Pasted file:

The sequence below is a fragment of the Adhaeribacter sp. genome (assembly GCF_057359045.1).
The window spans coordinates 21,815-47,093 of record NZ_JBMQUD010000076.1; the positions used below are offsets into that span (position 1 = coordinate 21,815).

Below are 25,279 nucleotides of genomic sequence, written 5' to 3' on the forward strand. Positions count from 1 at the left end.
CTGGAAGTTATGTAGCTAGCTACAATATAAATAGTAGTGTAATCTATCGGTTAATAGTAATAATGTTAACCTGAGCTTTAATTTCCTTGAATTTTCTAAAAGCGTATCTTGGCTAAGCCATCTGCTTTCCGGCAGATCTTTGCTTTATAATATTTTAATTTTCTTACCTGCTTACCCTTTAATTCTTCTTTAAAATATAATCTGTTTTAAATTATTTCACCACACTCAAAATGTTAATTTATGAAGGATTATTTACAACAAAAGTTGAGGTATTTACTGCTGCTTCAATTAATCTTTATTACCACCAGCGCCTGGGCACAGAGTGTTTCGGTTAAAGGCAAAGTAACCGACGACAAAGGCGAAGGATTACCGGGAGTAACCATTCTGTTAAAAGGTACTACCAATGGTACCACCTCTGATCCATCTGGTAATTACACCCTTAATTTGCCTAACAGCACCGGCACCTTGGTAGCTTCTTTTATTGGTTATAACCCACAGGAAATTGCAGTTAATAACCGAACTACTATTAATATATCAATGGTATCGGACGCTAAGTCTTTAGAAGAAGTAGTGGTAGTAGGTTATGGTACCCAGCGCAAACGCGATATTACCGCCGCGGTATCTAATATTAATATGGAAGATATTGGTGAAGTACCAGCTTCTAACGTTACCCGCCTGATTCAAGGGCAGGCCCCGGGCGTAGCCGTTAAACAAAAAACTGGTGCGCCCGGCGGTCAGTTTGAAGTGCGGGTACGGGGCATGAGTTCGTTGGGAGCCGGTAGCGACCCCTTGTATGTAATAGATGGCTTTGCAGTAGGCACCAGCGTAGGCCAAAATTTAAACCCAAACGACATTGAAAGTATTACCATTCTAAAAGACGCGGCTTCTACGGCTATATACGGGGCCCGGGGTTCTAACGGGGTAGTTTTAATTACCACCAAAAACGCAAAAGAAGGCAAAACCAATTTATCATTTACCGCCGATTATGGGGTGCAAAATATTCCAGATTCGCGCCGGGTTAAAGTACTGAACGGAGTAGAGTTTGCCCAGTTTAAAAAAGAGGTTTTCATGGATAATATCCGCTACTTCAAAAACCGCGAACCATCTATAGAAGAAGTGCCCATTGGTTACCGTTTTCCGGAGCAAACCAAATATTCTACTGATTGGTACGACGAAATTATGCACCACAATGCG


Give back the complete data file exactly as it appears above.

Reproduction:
The sequence below is a fragment of the Adhaeribacter sp. genome (assembly GCF_057359045.1).
The window spans coordinates 21,815-47,093 of record NZ_JBMQUD010000076.1; the positions used below are offsets into that span (position 1 = coordinate 21,815).

Below are 25,279 nucleotides of genomic sequence, written 5' to 3' on the forward strand. Positions count from 1 at the left end.
CTGGAAGTTATGTAGCTAGCTACAATATAAATAGTAGTGTAATCTATCGGTTAATAGTAATAATGTTAACCTGAGCTTTAATTTCCTTGAATTTTCTAAAAGCGTATCTTGGCTAAGCCATCTGCTTTCCGGCAGATCTTTGCTTTATAATATTTTAATTTTCTTACCTGCTTACCCTTTAATTCTTCTTTAAAATATAATCTGTTTTAAATTATTTCACCACACTCAAAATGTTAATTTATGAAGGATTATTTACAACAAAAGTTGAGGTATTTACTGCTGCTTCAATTAATCTTTATTACCACCAGCGCCTGGGCACAGAGTGTTTCGGTTAAAGGCAAAGTAACCGACGACAAAGGCGAAGGATTACCGGGAGTAACCATTCTGTTAAAAGGTACTACCAATGGTACCACCTCTGATCCATCTGGTAATTACACCCTTAATTTGCCTAACAGCACCGGCACCTTGGTAGCTTCTTTTATTGGTTATAACCCACAGGAAATTGCAGTTAATAACCGAACTACTATTAATATATCAATGGTATCGGACGCTAAGTCTTTAGAAGAAGTAGTGGTAGTAGGTTATGGTACCCAGCGCAAACGCGATATTACCGCCGCGGTATCTAATATTAATATGGAAGATATTGGTGAAGTACCAGCTTCTAACGTTACCCGCCTGATTCAAGGGCAGGCCCCGGGCGTAGCCGTTAAACAAAAAACTGGTGCGCCCGGCGGTCAGTTTGAAGTGCGGGTACGGGGCATGAGTTCGTTGGGAGCCGGTAGCGACCCCTTGTATGTAATAGATGGCTTTGCAGTAGGCACCAGCGTAGGCCAAAATTTAAACCCAAACGACATTGAAAGTATTACCATTCTAAAAGACGCGGCTTCTACGGCTATATACGGGGCCCGGGGTTCTAACGGGGTAGTTTTAATTACCACCAAAAACGCAAAAGAAGGCAAAACCAATTTATCATTTACCGCCGATTATGGGGTGCAAAATATTCCAGATTCGCGCCGGGTTAAAGTACTGAACGGAGTAGAGTTTGCCCAGTTTAAAAAAGAGGTTTTCATGGATAATATCCGCTACTTCAAAAACCGCGAACCATCTATAGAAGAAGTGCCCATTGGTTACCGTTTTCCGGAGCAAACCAAATATTCTACTGATTGGTACGACGAAATTATGCACCACAATGCG